Guides/Folders and Projects

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J has two related concepts, folder and project, that help you work with source files. Both are simply references to directories.


A folder is a name given to a directory. Using folder names instead of full pathnames means that names are typically much shorter, and that it is easy to share code between users with very different directory structures.

The nouns SystemFolders_j_ and UserFolders_j_ have tables of such names, for example:

|addons |/home/chris/j8/addons            |
|bin    |/home/chris/j8/bin               |
|break  |/home/chris/j8/user/break        |
|config |/home/chris/dev/user/config/linux|
|Grid|/home/chris/deb/base/grid               |
|R   |/home/chris/deb/addons/stats/r          |
|Ide |/home/chris/deb/addons/gui/gtkide/source|
|Main|/home/chris/deb/base8/main              |

SystemFolders is initialized in the boot up process. UserFolders and additional entries for SystemFolders are given in the configuration file folders.cfg (open with menu Edit|Configure|Folders).

Most of the time, system folders and user folders are used together. The main difference is that the IDE expects J source to be stored under user folders, not under system folders. By convention, system folders have names beginning with lowercase, and user folders have names beginning with upper case.

Verb jpath references the folder tables. It converts strings with folder names preceded with ~ into their full pathname:

   jpath &> '~bin/profile.ijs';'~config/folders.cfg';'~R'

Dots can be used to reference parent folders:

  jpath '~.R/base/random.ijs'


A project is a subdirectory of a folder that contains a file with extension .jproj with the same name as the directory. For example, if file c:/dev/mywork/grid/grid.jproj exists, then the directory c:/dev/mywork/grid is recognized as a project directory.

Project directories should be subdirectories of folders. For example, if folder name Mywork points to c:/dev/mywork, then this grid project can be referred to as ~Mywork/grid. In the IDE, the ~ prefix is usually omitted.

A project file can be empty, or may contain a simple list of files that define the project source.

Project Scripts

Scripts can have any name, but typically:

  • build.ijs is used to assemble the code for the project (if needed)
  • run.ijs script is used to run the project, e.g. for testing

These scripts are specially supported by JQt:

  • Ctrl+F9 loads build.ijs (if defined) (Use Cmd+F9 on Mac OS X.)
  • F9 loads build.ijs (if defined) and then loads run.ijs

For example, you could enter some test code in run.ijs and then press F9 to rebuild the project and run the test.

Project Verbs

Verbs to work with projects are in locale jp. These include:

  • readsource_jp_ - this reads all files in a project's source and returns a character string
  • writesource_jp_ - this reads the source, and writes to file

Corresponding verbs ending in x delete all comments.

For example, the following reads all source in the project ~Main/project, decomments it, and writes to ~mywork/util/project.ijs. Typically, this command would be given in the project's build script:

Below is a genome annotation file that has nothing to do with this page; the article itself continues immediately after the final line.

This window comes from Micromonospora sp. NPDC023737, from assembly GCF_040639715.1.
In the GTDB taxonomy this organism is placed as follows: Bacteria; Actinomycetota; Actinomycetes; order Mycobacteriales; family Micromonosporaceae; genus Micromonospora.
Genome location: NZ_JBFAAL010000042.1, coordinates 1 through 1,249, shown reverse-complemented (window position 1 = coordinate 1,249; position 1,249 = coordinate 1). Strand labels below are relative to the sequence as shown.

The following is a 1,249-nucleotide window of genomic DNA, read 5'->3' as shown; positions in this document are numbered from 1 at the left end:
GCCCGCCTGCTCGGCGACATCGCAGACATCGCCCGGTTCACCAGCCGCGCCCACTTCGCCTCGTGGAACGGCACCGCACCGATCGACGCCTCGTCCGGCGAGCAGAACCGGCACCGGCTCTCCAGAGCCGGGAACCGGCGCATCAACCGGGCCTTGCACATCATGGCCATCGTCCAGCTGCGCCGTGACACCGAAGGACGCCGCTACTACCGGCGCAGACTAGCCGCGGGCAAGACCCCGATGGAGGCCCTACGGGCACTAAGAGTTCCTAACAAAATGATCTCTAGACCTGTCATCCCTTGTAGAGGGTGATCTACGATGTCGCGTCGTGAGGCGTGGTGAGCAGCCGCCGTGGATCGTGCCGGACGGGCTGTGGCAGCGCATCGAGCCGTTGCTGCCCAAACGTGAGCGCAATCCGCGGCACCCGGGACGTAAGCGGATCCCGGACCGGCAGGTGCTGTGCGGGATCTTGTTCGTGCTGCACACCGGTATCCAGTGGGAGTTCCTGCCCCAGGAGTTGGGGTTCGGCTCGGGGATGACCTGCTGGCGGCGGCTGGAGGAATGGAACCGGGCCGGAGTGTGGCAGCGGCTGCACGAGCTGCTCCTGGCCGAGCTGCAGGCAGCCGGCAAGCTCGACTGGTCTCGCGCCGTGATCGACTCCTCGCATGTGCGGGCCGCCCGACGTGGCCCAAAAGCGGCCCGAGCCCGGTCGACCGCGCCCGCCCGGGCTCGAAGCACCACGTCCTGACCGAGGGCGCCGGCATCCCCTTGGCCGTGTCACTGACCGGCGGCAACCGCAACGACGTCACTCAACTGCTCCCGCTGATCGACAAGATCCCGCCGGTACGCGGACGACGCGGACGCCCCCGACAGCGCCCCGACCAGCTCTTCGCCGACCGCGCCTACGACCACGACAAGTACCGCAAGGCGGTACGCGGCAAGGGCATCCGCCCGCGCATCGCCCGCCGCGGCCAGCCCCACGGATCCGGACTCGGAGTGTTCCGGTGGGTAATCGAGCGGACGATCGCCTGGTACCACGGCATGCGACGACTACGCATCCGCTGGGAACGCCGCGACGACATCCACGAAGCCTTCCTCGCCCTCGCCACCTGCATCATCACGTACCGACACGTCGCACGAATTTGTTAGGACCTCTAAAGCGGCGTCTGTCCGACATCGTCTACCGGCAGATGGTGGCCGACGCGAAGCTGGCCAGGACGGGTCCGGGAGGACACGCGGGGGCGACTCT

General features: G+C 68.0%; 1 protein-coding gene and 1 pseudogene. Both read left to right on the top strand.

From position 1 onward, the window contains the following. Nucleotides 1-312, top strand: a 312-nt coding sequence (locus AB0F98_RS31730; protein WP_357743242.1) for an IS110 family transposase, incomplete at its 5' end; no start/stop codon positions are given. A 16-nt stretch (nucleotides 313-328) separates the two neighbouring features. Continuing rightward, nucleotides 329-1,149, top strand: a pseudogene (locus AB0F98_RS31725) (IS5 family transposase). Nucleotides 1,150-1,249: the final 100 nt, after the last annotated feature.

writesourcex_jp_ '~Main/project';'~mywork/util/project.ijs'

Example - coins

A simple example is in the demos/coins project (J803 or later).

Install this using Package Manager. Then in the Qt IDE, open project Demos/coins.

Note that the build script will write a script ~Demos/release/coins.ijs.

Use Ctrl-F9 to load the build script and check that the target script has been built. (Use Cmd-F9 on Mac OS X.)

Next use F9 to load the run script.

You can experiment by changing the board definition in the run script (e.g. BOARD=: 1), then press F9 to re-load the run script.

Example - euler

Suppose you are working on Project Euler and want to save each problem in its own script. The default installation has a folder ~Projects that can be used for this:

   jpath '~Projects'

In Jqt, open Project|New, browse to the projects folder (which will default to ~Projects) and enter euler as the project name, i.e. the New Project Folder will be ~Projects/euler. Leave the rest of the form unchanged and press Create.

In the edit window, use Project|Open to open the euler project (if not already open), then File|New to add scripts, e.g. euler1, euler3, euler15 etc.

From now on, you can use Project|Open to select the euler project and navigate to your scripts.

Note that there is nothing special about project files. You could create a project and its scripts with J, for example:

mkdir_j_ '~Projects/euler/'
'' fwrite '~Projects/euler/euler.jproj'
('' fwrite '~Projects/euler/euler' , ":) &> 1 3 15

Addons Source

Most of the addons source uses folders and projects. For example, to see this for the stats/base addon:

1. create a new folder for the addons source somewhere on your machine, say c:\addons.

2. define a folder name Addons to point to this folder. In Jqt, select menu Edit|Configure|Folders and add an entry like:

Addons c:/addons

3. Now create a subfolder stats. In the console:

mkdir c:\addons\stats

4. In the console, change to the stats directory and checkout the stats/base repository into a folder base:

c:\addons\stats> git clone base

5. Load JQt and Ctrl-M to open the editor. Select menu Project|Open (or click the corresponding toolbar button). You should see the Addons folder listed in the first panel. Select it and the stats/base project will be shown in the second panel. Select this to open it in the editor.

Note that addons are in a two-level directory, e.g. stats\base but the corresponding github repo uses an underscore separator, e.g. stats_base. This is because all repos in github are on a single level.